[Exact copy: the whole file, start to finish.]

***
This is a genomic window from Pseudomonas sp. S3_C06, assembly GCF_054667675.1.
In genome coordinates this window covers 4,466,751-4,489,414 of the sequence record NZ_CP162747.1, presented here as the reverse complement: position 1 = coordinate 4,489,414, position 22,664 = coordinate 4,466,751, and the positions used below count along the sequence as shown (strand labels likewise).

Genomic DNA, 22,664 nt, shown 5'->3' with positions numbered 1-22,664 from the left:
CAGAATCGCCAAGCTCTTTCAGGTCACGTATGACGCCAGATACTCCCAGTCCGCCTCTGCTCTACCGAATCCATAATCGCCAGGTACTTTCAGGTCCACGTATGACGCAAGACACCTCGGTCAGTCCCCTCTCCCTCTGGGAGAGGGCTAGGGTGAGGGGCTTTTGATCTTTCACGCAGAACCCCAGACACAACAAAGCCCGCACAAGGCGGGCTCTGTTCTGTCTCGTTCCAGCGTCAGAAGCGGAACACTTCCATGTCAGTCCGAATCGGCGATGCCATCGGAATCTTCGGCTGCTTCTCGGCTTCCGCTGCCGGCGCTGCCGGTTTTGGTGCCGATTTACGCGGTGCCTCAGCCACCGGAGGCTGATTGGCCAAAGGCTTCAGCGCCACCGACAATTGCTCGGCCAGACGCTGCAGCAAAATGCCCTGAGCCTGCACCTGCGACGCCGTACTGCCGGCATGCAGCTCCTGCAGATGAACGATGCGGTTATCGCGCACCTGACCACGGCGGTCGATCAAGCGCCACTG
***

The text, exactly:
This is a genomic window from Pseudomonas sp. S3_C06, assembly GCF_054667675.1.
In genome coordinates this window covers 4,466,751-4,489,414 of the sequence record NZ_CP162747.1, presented here as the reverse complement: position 1 = coordinate 4,489,414, position 22,664 = coordinate 4,466,751, and the positions used below count along the sequence as shown (strand labels likewise).

Genomic DNA, 22,664 nt, shown 5'->3' with positions numbered 1-22,664 from the left:
CAGAATCGCCAAGCTCTTTCAGGTCACGTATGACGCCAGATACTCCCAGTCCGCCTCTGCTCTACCGAATCCATAATCGCCAGGTACTTTCAGGTCCACGTATGACGCAAGACACCTCGGTCAGTCCCCTCTCCCTCTGGGAGAGGGCTAGGGTGAGGGGCTTTTGATCTTTCACGCAGAACCCCAGACACAACAAAGCCCGCACAAGGCGGGCTCTGTTCTGTCTCGTTCCAGCGTCAGAAGCGGAACACTTCCATGTCAGTCCGAATCGGCGATGCCATCGGAATCTTCGGCTGCTTCTCGGCTTCCGCTGCCGGCGCTGCCGGTTTTGGTGCCGATTTACGCGGTGCCTCAGCCACCGGAGGCTGATTGGCCAAAGGCTTCAGCGCCACCGACAATTGCTCGGCCAGACGCTGCAGCAAAATGCCCTGAGCCTGCACCTGCGACGCCGTACTGCCGGCATGCAGCTCCTGCAGATGAACGATGCGGTTATCGCGCACCTGACCACGGCGGTCGATCAAGCGCCACTG